Because New York was a “free state,” no longer importing slaves, Montes and Ruiz persuaded Gedney to tow the Amistad to the Connecticut port of New London. Cinqué and his fellow mutineers were jailed in New Haven during these negotiations. On September 17, 1839, the Circuit Court convened in Hartford. President Martin Van Buren and Secretary of State John Forsyth, intent on maintaining good relations with Spain, unsuccessfully argued in a brief that the court had no jurisdiction. The New York Anti-Slavery Society enlisted the prominent abolitionist Roger Baldwin to represent the slaves without charge.
The trial riveted the American public, and abolitionists claimed a victory when Judge Andrew Judson ruled for Cinqué and his fellow slaves, holding that they had never been slaves in a legal sense. The federal government, backed by President Van Buren, appealed the decision all the way to the Supreme Court where former President John Quincy Adams presented a passionate argument on behalf of the Amistad mutineers. Cinqué and his fellow slaves restated their case each time, always forced to return to a jail cell at the end of the day. In an 1841 decision, the Supreme Court upheld Judge Judson’s original ruling on a strict interpretation of the facts of the case. Cinqué and the other Amistad mutineers, after two years of incarceration and appeals, were free to go. Cinqué returned to Africa and died c. 1879.
Edward Alexander Bouchet
Image courtesy of ESPER.
In the 1870s, American universities had only graduated six doctors of physics. Edward Alexander Bouchet (September 15, 1852 – October 28, 1918), a Black man who was born in New Haven, Connecticut, was one of them. He already was one of the first African Americans to graduate from Yale College in 1874 and the first Black man to earn a PhD in America. Despite these many achievements, Bouchet never was offered a faculty position and spent most of his career teaching science to high school students.
Lewis Howard Latimer
In 1880, after relocating to Bridgeport, Connecticut, inventor and patent draftsman, Lewis Howard Latimer (September 4, 1848 – December 11, 1928) was hired as assistant manager and draftsman for the United States Electric Lighting Co., which was owned by Hiram Maxim. Maxim was the chief competitor of Thomas Edison, who had invented the electric light.
Maxim hoped to improve on Edison’s light bulb by focusing on its main weakness: its brief life span, typically only a few days. Latimer set out to make a longer-lasting light bulb. He developed a way to encase the filament in a cardboard envelope that prevented the carbon from breaking up, giving the bulbs a much longer life while making them less expensive and more efficient. Latimer’s expertise had become well known, and he was sought after to continue to improve on incandescent lighting as well as arc lighting. As more major cities began wiring their roadways for electric lighting, Latimer was selected to lead several planning teams. He helped install the first electric plants in Philadelphia, Pennsylvania; New York, New York; and Montreal, Quebec. He also oversaw the installation of lighting in railroad stations, government buildings, and major thoroughfares in Canada, New England, and London. Lewis Latimer is one of the Black inventors for whom ESPER has been campaigning to get on a U. S. stamp.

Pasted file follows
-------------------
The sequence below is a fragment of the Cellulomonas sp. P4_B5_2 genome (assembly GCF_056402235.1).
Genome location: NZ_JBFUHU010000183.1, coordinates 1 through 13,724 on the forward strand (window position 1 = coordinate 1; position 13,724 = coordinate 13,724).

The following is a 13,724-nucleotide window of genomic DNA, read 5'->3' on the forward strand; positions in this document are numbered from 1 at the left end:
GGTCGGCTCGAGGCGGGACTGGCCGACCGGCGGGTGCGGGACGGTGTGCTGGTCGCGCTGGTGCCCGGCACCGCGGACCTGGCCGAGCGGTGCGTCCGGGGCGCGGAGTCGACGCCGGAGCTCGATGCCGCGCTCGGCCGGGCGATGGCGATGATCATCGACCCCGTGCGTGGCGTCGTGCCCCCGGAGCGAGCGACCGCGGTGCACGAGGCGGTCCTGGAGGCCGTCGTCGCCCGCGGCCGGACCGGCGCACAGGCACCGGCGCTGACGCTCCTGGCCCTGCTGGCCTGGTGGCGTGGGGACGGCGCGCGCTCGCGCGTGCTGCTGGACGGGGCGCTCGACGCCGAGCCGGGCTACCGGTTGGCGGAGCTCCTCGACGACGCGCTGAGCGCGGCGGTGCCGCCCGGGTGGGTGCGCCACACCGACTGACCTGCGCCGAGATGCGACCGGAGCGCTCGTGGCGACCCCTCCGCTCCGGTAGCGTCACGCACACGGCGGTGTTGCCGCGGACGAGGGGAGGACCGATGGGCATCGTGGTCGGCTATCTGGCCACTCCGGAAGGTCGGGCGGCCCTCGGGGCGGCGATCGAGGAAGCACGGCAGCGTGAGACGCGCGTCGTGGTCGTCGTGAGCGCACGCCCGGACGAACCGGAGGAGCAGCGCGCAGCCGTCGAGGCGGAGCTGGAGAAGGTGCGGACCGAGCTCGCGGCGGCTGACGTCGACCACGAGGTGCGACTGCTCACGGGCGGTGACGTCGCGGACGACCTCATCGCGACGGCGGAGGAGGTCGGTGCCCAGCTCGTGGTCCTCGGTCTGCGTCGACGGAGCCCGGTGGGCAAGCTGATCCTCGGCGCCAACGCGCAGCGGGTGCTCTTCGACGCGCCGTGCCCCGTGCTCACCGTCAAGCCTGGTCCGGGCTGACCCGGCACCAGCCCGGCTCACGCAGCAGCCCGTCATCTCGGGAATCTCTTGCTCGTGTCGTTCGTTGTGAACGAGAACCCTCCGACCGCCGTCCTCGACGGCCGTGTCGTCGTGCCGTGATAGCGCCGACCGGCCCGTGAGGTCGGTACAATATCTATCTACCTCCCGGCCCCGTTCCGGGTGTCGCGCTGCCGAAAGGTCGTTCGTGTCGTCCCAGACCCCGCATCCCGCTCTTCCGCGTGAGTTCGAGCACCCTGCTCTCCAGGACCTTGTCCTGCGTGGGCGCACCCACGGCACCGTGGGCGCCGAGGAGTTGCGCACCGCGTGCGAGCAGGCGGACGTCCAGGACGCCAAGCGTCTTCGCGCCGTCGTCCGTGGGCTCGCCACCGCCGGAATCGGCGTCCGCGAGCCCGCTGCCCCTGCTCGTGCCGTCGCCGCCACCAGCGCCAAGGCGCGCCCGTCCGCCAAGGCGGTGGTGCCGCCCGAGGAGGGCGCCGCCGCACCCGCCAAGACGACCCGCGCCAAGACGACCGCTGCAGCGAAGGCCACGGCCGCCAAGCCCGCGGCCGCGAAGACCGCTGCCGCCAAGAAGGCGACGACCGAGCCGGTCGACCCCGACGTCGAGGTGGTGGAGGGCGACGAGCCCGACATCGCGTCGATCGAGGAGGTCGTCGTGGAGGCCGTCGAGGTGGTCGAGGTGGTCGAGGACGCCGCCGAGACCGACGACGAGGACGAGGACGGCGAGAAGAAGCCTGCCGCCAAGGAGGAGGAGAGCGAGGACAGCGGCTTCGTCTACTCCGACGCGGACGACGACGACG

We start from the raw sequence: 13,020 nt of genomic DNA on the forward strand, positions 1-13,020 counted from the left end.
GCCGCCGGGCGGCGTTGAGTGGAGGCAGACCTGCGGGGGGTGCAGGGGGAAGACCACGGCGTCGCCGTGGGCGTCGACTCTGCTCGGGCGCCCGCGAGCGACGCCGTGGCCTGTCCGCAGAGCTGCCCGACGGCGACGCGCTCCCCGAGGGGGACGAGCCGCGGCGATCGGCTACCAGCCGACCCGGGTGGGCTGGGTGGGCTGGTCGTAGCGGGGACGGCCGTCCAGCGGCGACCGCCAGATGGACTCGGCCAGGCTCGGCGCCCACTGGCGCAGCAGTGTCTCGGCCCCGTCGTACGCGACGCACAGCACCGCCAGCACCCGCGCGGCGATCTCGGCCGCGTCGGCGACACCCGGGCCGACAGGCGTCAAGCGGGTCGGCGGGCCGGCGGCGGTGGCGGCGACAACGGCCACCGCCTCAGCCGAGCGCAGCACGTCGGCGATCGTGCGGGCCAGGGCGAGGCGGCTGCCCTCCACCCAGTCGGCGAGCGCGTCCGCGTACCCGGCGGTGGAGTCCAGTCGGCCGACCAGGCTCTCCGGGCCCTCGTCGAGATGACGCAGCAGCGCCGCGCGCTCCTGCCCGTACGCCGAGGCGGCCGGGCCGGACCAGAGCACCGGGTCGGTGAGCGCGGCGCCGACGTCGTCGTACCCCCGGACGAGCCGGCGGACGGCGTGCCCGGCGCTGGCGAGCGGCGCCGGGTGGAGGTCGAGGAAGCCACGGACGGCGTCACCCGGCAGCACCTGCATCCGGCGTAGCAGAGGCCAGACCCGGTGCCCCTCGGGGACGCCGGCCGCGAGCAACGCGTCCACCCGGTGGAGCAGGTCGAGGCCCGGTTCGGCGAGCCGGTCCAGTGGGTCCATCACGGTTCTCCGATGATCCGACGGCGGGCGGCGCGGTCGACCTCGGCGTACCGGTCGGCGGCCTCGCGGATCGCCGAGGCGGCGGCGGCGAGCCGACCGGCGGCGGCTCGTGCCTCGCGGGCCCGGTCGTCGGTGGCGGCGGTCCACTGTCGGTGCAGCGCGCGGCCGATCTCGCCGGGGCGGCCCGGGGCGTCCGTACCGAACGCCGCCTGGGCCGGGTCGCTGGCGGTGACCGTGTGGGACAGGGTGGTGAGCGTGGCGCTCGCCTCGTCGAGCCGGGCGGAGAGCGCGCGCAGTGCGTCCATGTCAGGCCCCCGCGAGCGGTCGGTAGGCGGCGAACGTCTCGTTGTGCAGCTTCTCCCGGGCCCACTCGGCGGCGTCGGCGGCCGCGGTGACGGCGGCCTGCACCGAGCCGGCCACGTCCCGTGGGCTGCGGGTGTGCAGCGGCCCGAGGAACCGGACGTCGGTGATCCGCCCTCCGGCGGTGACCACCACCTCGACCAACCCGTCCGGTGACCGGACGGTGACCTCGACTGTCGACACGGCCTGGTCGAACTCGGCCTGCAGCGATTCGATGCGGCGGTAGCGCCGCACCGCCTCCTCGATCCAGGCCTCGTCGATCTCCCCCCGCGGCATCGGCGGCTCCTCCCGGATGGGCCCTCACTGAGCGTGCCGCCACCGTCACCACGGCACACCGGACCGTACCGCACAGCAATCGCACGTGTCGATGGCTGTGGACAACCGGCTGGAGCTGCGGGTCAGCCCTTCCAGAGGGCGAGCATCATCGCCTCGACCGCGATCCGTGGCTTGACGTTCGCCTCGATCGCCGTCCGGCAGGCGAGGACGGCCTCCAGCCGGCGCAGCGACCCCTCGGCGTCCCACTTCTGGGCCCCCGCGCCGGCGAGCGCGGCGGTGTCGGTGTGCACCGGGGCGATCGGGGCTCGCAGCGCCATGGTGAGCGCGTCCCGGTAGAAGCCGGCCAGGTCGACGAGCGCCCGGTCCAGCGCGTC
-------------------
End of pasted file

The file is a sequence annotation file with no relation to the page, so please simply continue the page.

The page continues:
Constance Baker Motley
Image courtesy of ESPER.
A child of immigrants from Nevis, New Haven-born Constance Baker Motley (September 14, 1920 – September 28, 2005) was a longtime Connecticut resident and a trailblazer for women of color. The first Black woman to graduate from Columbia University School of Law in 1946, she went on to defend the Freedom Riders of Montgomery. In 1964, she was the first African American to serve as a New York state senator. In 1965, she was also the first woman to become Manhattan Borough President in New York, and a year later, the first African-American woman to be appointed a federal judge, serving as a United States District Judge of the United States District Court for the Southern District of New York. She also was an assistant attorney to Thurgood Marshall arguing the case Brown v. Board of Education.
Marian Anderson, issued January 27th, 2005.
The renowned singer Marian Anderson (February 27, 1897 – April 8, 1993) was born, raised, and buried in the Philadelphia area but spent over five decades living on a farm named for her in Danbury, Connecticut.
Like many other African-American singers, Marian’s singing talent first got noticed through her participation in her church choir. In fact, her pastor organized efforts to get her voice lessons and was also instrumental in getting her admitted to high school. Upon completing high school, Marian was refused admission to a music academy due to her color. Undaunted, she continued to take lessons and to perfect her craft.